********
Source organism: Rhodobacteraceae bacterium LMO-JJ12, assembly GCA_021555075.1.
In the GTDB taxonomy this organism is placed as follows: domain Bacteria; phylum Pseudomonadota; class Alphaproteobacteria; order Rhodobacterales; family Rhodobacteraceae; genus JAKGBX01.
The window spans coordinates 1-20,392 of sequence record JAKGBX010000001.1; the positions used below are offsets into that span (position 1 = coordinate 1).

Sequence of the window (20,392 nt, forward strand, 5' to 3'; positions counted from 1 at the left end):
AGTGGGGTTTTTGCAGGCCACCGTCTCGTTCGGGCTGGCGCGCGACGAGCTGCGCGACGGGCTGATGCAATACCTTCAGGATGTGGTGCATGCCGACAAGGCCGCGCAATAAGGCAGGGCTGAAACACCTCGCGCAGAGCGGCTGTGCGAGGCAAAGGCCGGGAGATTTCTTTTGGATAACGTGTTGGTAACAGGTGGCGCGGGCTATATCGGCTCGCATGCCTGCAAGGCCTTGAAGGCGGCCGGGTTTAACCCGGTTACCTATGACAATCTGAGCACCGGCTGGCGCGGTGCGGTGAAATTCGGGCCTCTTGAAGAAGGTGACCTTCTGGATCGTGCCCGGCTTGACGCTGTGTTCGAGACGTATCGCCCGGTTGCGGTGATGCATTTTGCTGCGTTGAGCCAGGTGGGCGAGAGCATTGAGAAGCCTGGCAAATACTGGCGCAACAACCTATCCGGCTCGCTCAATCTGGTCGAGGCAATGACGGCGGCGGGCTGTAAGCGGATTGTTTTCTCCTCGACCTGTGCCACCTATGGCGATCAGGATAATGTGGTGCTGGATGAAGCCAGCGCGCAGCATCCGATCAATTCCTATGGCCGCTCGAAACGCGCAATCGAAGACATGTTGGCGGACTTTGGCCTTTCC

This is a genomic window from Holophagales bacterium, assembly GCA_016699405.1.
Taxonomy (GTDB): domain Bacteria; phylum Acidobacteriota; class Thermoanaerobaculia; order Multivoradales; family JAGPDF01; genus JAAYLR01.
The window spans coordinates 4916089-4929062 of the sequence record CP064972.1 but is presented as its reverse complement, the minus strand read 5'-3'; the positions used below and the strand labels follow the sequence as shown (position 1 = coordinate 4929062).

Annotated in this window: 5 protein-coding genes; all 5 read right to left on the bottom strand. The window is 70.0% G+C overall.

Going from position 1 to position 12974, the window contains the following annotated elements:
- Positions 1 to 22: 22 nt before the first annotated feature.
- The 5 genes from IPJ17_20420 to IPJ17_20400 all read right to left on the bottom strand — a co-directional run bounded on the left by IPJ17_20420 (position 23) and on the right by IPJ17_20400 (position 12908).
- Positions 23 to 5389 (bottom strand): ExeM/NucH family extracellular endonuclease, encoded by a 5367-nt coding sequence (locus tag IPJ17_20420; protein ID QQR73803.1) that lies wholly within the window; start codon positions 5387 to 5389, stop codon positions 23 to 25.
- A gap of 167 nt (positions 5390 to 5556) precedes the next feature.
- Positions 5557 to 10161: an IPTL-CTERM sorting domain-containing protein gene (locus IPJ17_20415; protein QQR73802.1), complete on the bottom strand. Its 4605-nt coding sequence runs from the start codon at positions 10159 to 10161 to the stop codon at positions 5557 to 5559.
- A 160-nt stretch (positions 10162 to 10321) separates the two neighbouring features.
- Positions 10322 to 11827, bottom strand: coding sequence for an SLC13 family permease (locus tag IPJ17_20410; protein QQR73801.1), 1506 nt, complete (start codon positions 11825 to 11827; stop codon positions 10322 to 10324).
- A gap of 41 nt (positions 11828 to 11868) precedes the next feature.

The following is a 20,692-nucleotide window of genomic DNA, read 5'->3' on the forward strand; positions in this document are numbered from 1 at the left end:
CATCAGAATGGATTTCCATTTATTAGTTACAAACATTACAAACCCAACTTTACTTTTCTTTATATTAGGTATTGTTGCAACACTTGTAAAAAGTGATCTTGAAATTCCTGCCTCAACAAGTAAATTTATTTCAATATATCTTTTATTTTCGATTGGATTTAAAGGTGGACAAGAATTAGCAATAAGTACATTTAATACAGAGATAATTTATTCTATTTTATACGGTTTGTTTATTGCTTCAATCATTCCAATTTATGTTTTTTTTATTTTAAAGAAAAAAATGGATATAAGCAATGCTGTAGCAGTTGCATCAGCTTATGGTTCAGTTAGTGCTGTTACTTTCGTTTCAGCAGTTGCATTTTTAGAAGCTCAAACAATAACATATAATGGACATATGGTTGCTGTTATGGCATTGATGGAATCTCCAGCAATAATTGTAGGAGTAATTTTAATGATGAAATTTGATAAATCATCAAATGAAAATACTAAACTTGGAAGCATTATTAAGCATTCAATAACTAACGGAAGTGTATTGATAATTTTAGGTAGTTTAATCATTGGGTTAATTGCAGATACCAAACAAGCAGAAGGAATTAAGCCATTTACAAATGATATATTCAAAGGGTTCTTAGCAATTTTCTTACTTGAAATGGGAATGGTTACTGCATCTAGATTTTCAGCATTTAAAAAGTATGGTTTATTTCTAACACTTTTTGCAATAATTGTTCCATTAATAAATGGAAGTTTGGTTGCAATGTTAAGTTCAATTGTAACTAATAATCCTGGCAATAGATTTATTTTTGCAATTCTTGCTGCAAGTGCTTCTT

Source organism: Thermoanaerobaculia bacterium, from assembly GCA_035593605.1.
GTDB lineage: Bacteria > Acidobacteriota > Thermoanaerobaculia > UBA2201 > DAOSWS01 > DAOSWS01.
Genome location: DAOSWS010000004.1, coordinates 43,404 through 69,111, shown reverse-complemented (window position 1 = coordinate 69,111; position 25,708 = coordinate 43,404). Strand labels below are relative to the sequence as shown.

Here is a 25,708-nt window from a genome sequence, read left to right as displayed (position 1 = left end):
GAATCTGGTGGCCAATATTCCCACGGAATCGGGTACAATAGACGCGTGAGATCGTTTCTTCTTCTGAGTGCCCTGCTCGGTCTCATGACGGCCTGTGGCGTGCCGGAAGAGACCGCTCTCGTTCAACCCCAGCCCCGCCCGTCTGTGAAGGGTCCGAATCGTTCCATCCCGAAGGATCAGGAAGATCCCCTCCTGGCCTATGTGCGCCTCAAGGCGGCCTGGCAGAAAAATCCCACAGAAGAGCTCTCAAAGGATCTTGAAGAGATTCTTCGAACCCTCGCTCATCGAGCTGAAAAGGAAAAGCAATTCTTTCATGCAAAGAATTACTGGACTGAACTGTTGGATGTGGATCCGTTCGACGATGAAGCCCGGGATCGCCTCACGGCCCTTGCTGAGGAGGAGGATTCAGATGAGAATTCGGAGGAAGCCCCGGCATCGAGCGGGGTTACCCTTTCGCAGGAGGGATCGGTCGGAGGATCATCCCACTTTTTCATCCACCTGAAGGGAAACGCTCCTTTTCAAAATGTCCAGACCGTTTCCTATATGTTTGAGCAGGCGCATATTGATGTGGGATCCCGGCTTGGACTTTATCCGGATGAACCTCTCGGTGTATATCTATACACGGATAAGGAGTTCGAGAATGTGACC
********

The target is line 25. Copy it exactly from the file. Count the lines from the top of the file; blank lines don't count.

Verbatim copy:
GAATCTGGTGGCCAATATTCCCACGGAATCGGGTACAATAGACGCGTGAGATCGTTTCTTCTTCTGAGTGCCCTGCTCGGTCTCATGACGGCCTGTGGCGTGCCGGAAGAGACCGCTCTCGTTCAACCCCAGCCCCGCCCGTCTGTGAAGGGTCCGAATCGTTCCATCCCGAAGGATCAGGAAGATCCCCTCCTGGCCTATGTGCGCCTCAAGGCGGCCTGGCAGAAAAATCCCACAGAAGAGCTCTCAAAGGATCTTGAAGAGATTCTTCGAACCCTCGCTCATCGAGCTGAAAAGGAAAAGCAATTCTTTCATGCAAAGAATTACTGGACTGAACTGTTGGATGTGGATCCGTTCGACGATGAAGCCCGGGATCGCCTCACGGCCCTTGCTGAGGAGGAGGATTCAGATGAGAATTCGGAGGAAGCCCCGGCATCGAGCGGGGTTACCCTTTCGCAGGAGGGATCGGTCGGAGGATCATCCCACTTTTTCATCCACCTGAAGGGAAACGCTCCTTTTCAAAATGTCCAGACCGTTTCCTATATGTTTGAGCAGGCGCATATTGATGTGGGATCCCGGCTTGGACTTTATCCGGATGAACCTCTCGGTGTATATCTATACACGGATAAGGAGTTCGAGAATGTGACC